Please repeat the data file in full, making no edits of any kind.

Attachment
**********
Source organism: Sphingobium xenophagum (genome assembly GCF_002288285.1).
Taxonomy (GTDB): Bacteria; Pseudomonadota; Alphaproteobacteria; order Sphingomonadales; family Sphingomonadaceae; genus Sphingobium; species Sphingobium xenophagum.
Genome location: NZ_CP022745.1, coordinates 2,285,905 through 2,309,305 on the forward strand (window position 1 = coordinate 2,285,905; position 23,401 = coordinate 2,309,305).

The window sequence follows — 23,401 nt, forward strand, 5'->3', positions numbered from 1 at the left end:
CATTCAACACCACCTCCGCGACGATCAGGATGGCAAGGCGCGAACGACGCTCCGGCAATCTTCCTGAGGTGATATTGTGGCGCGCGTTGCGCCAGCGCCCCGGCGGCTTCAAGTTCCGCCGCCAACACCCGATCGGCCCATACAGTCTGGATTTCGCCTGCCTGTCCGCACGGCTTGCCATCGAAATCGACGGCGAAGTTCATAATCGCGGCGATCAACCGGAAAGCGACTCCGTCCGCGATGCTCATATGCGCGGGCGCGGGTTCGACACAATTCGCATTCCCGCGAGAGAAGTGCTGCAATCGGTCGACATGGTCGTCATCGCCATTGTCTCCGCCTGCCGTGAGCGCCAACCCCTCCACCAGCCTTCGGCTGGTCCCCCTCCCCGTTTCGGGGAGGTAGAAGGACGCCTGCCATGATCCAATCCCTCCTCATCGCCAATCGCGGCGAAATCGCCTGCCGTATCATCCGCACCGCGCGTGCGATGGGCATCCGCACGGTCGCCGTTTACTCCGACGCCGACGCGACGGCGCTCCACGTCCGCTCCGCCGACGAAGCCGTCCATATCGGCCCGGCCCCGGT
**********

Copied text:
Source organism: Sphingobium xenophagum (genome assembly GCF_002288285.1).
Taxonomy (GTDB): Bacteria; Pseudomonadota; Alphaproteobacteria; order Sphingomonadales; family Sphingomonadaceae; genus Sphingobium; species Sphingobium xenophagum.
Genome location: NZ_CP022745.1, coordinates 2,285,905 through 2,309,305 on the forward strand (window position 1 = coordinate 2,285,905; position 23,401 = coordinate 2,309,305).

The window sequence follows — 23,401 nt, forward strand, 5'->3', positions numbered from 1 at the left end:
CATTCAACACCACCTCCGCGACGATCAGGATGGCAAGGCGCGAACGACGCTCCGGCAATCTTCCTGAGGTGATATTGTGGCGCGCGTTGCGCCAGCGCCCCGGCGGCTTCAAGTTCCGCCGCCAACACCCGATCGGCCCATACAGTCTGGATTTCGCCTGCCTGTCCGCACGGCTTGCCATCGAAATCGACGGCGAAGTTCATAATCGCGGCGATCAACCGGAAAGCGACTCCGTCCGCGATGCTCATATGCGCGGGCGCGGGTTCGACACAATTCGCATTCCCGCGAGAGAAGTGCTGCAATCGGTCGACATGGTCGTCATCGCCATTGTCTCCGCCTGCCGTGAGCGCCAACCCCTCCACCAGCCTTCGGCTGGTCCCCCTCCCCGTTTCGGGGAGGTAGAAGGACGCCTGCCATGATCCAATCCCTCCTCATCGCCAATCGCGGCGAAATCGCCTGCCGTATCATCCGCACCGCGCGTGCGATGGGCATCCGCACGGTCGCCGTTTACTCCGACGCCGACGCGACGGCGCTCCACGTCCGCTCCGCCGACGAAGCCGTCCATATCGGCCCGGCCCCGGT